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Friday, Aug. 11, 2006 | Kevin Faulconer said he doesn’t aspire to tinker with developer Doug Manchester’s controversial designs for the Navy Broadway Complex downtown. And he knows, even as a San Diego city councilman, he has no role in the federal project.
But that hasn’t stopped him from holding a meeting anyway.
Spurred by the public outcry caused by the waterfront development plan, Faulconer is one of a number of local politicians who, despite the fact they have no final say in the project, have stepped into the limelight and tried to insert themselves in the process.
So, at a special hearing on Sept. 19, the City Council will take up Manchester’s designs for the 14.7 acre bayside plot. They won’t vote on anything, but Faulconer, his colleagues and the public will, well, talk.
“I know CCDC is in the driver’s seat,” said Councilman Kevin Faulconer, referring to the Centre City Development Corp., the city’s downtown planners, “but downtown belongs to everybody and the waterfront belongs to everybody.”
Rep. Susan Davis, D-San Diego, has tried unsuccessfully to extend the project’s deadline in order to improve its design and can be found at numerous public meetings.
“I’m not pleased with the way it is, but we need to do everything we can to try and have something that San Diego can feel good about,” Davis said.
Where drab gray office buildings, warehouses and a crumbling parking lot currently reside, Manchester is planning to construct a collection of hotels and office buildings that cascade down to San Diego Bay over four city blocks. A promenade connecting Seaport Village to Lane Field runs through the buildings, which house retail shops and museum space on the ground floor.
In exchange for a long-term lease on the Navy property, Manchester must build a new headquarters for Navy Region Southwest. By Jan.1, Manchester must clear a CCDC review, strike a final deal with the Navy, and receive final approval from the Pentagon – otherwise the project slips through his fingers and made available to other governmental agencies.
A grassroots opposition to the project has emerged in the last few months, as critics have derided the plan for “walling off” the city from San Diego Bay, and the politicians have taken notice. Considered the last chance for leaving an iconic imprint near the bay, many are hoping that the current proposal is scrapped for a project on par with the Sydney Opera House, Millennium Park in Chicago, and Pier 39 in San Francisco.
Perry Dealy, the president of Manchester Development, said that his organization has altered its projects to fit some of the public’s criticisms since the developer rolled out sketches of the proposal in May.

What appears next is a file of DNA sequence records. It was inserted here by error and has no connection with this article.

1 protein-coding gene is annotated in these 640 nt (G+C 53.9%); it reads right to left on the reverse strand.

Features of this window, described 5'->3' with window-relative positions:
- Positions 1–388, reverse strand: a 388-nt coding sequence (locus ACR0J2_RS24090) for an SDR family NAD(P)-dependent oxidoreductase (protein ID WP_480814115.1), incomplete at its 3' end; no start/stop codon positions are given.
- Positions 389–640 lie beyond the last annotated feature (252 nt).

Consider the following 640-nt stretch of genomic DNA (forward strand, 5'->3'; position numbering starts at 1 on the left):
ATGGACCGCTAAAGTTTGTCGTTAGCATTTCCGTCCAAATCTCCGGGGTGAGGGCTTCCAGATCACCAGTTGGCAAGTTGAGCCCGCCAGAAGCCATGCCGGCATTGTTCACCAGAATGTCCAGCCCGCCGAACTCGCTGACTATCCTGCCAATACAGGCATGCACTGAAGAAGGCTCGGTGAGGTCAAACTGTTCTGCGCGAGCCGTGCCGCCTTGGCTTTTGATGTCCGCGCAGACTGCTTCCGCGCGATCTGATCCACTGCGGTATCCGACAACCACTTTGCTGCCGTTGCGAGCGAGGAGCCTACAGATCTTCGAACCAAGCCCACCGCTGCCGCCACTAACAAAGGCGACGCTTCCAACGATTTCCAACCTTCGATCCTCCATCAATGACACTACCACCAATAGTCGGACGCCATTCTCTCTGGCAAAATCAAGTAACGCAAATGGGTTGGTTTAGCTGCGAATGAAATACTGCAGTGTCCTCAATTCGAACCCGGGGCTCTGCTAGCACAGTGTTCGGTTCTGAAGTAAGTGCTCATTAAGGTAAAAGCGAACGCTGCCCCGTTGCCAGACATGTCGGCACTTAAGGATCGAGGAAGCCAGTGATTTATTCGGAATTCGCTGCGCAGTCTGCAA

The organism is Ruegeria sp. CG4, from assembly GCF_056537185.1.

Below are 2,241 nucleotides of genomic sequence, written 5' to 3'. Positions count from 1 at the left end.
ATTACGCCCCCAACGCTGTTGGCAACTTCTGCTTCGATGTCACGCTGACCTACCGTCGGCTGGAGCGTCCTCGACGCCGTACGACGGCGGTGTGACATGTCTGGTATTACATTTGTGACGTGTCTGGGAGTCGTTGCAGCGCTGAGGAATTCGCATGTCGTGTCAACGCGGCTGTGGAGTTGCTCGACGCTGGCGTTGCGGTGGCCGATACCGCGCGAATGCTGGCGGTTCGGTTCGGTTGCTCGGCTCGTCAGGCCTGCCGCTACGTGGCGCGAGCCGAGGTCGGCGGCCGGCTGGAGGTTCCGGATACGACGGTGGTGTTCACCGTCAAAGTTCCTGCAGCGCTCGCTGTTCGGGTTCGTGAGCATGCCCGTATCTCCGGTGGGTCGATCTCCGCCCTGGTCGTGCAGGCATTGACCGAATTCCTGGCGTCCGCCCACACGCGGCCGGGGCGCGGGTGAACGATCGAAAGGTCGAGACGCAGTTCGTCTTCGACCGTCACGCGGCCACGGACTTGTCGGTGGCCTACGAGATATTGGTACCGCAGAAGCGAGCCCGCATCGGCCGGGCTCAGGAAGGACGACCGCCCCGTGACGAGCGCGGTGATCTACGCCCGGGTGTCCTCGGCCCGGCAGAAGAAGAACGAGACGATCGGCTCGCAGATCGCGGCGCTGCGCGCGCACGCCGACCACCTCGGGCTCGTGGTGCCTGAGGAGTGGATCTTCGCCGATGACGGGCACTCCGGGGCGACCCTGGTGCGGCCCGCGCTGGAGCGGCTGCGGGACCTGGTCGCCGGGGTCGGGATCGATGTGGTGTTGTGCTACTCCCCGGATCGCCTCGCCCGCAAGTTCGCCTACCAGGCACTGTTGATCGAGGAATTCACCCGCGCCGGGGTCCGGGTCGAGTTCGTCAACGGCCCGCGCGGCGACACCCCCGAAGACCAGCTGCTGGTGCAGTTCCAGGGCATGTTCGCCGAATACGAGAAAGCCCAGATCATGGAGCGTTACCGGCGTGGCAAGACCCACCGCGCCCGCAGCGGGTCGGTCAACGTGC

“Our goal is to make sure that everyone knows the facts and to make sure they have a chance to give input,” Dealy said. “We have made significant changes in response to the comments of CCDC staff, the CCDC board and the public.”
Dealy said, however, that it’s up to CCDC – not the City Council or anybody else – to make sure that the Manchester proposal lines up with the restrictions and guidelines set forth in the 1992 agreement between the city and Navy. CCDC has already delayed its review and is expected to wrap up its inspection of the plan in late September or early October, a spokesman said.
But officials said they want more input and more review before a single cornerstone is laid on the harborside property.
Assemblywoman Lori Saldaña is holding a public hearing herself next Friday in Old Town. The state legislator said a developer’s long-term control of military property threatens the public trust that the state tidelands the project sits on were designed to protect.
“It ultimately comes down to their bottom line, and since they haven’t fully opened their books, we don’t know what their bottom line is,” she said, referring to the confidentiality of Manchester’s contract with the Navy.
Saldaña argues the state Lands Commission should review the project as part of a package of changing conditions on the state tidelands. Also, she supports a push by the California Coastal Commission to also review the project.
Representatives from the California Coastal Commission say they are meeting with CCDC next week to ask them for an opportunity to review Manchester’s plans because the commission hasn’t reviewed the impact of a new development there since the guidelines were drawn up last decade. The commission should get a fresher look, said Deborah Lee, the commission’s senior deputy director.
“We think the situation has changed given the number of other projects moved forward, the scale of development, and parking conditions,” Lee said. “These are all things that need to be reassessed given the current conditions.”
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